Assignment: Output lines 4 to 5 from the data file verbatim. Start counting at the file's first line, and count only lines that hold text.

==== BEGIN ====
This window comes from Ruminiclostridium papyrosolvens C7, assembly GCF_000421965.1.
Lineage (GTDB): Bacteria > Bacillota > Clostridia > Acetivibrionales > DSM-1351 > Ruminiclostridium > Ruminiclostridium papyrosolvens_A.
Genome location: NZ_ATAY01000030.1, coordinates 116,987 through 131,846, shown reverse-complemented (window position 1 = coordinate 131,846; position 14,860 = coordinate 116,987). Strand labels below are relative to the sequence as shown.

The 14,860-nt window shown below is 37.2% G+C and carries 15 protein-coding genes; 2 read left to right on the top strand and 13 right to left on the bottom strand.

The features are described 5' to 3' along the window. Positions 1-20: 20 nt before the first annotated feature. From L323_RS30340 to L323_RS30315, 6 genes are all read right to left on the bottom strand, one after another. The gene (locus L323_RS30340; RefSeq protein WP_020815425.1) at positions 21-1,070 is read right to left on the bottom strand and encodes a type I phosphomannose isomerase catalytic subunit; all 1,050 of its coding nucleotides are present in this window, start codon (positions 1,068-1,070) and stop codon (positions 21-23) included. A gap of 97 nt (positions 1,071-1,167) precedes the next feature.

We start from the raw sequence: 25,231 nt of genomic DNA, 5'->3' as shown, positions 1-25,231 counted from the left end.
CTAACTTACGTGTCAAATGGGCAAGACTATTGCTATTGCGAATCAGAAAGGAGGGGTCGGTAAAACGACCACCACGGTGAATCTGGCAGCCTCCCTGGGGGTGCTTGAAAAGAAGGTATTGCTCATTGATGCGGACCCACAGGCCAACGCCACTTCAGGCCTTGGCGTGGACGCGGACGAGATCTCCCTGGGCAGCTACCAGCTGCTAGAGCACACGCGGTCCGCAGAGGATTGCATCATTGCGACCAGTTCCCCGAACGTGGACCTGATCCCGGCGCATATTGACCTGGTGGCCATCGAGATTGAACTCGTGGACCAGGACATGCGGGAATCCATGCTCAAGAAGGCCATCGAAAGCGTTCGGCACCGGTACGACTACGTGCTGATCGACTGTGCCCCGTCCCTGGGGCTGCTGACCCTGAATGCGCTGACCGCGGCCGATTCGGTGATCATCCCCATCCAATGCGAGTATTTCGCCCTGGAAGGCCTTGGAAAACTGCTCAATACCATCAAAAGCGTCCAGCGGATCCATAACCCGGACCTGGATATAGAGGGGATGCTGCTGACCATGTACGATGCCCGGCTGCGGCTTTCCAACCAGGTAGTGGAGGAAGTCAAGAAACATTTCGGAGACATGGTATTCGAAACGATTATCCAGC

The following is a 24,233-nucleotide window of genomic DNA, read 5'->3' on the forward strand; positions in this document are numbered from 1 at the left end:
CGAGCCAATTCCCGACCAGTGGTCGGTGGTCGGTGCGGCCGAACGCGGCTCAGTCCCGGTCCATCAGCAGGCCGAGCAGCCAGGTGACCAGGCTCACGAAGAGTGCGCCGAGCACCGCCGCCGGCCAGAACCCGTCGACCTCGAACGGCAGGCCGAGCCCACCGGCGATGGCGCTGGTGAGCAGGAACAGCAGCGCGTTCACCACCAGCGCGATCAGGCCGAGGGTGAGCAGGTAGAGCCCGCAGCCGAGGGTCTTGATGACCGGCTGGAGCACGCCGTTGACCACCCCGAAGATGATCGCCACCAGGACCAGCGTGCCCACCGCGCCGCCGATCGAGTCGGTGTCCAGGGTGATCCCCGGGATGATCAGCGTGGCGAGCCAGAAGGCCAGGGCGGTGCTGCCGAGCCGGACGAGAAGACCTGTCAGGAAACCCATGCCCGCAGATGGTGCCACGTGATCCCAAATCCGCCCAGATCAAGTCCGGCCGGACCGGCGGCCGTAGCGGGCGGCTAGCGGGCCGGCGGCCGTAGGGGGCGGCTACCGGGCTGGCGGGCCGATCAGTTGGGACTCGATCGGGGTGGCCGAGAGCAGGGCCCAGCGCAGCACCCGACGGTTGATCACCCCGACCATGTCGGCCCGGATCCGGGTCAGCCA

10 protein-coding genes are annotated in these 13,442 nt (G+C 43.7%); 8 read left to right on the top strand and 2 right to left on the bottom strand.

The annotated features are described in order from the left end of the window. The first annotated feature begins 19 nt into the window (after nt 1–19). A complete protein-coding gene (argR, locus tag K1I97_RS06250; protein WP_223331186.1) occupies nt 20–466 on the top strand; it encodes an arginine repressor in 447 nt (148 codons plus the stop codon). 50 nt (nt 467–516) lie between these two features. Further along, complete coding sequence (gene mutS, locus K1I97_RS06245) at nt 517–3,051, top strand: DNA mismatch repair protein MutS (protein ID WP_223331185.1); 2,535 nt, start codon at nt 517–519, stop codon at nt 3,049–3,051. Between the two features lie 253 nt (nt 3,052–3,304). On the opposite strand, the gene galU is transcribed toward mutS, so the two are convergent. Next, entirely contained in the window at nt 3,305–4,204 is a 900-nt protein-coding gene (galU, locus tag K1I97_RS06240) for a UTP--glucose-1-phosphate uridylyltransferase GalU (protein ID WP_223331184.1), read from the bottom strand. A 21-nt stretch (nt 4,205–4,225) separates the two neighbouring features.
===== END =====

The 14,860-nt window shown below is 37.2% G+C and carries 15 protein-coding genes; 2 read left to right on the top strand and 13 right to left on the bottom strand.

The features are described 5' to 3' along the window. Positions 1-20: 20 nt before the first annotated feature. From L323_RS30340 to L323_RS30315, 6 genes are all read right to left on the bottom strand, one after another. The gene (locus L323_RS30340; RefSeq protein WP_020815425.1) at positions 21-1,070 is read right to left on the bottom strand and encodes a type I phosphomannose isomerase catalytic subunit; all 1,050 of its coding nucleotides are present in this window, start codon (positions 1,068-1,070) and stop codon (positions 21-23) included. A gap of 97 nt (positions 1,071-1,167) precedes the next feature.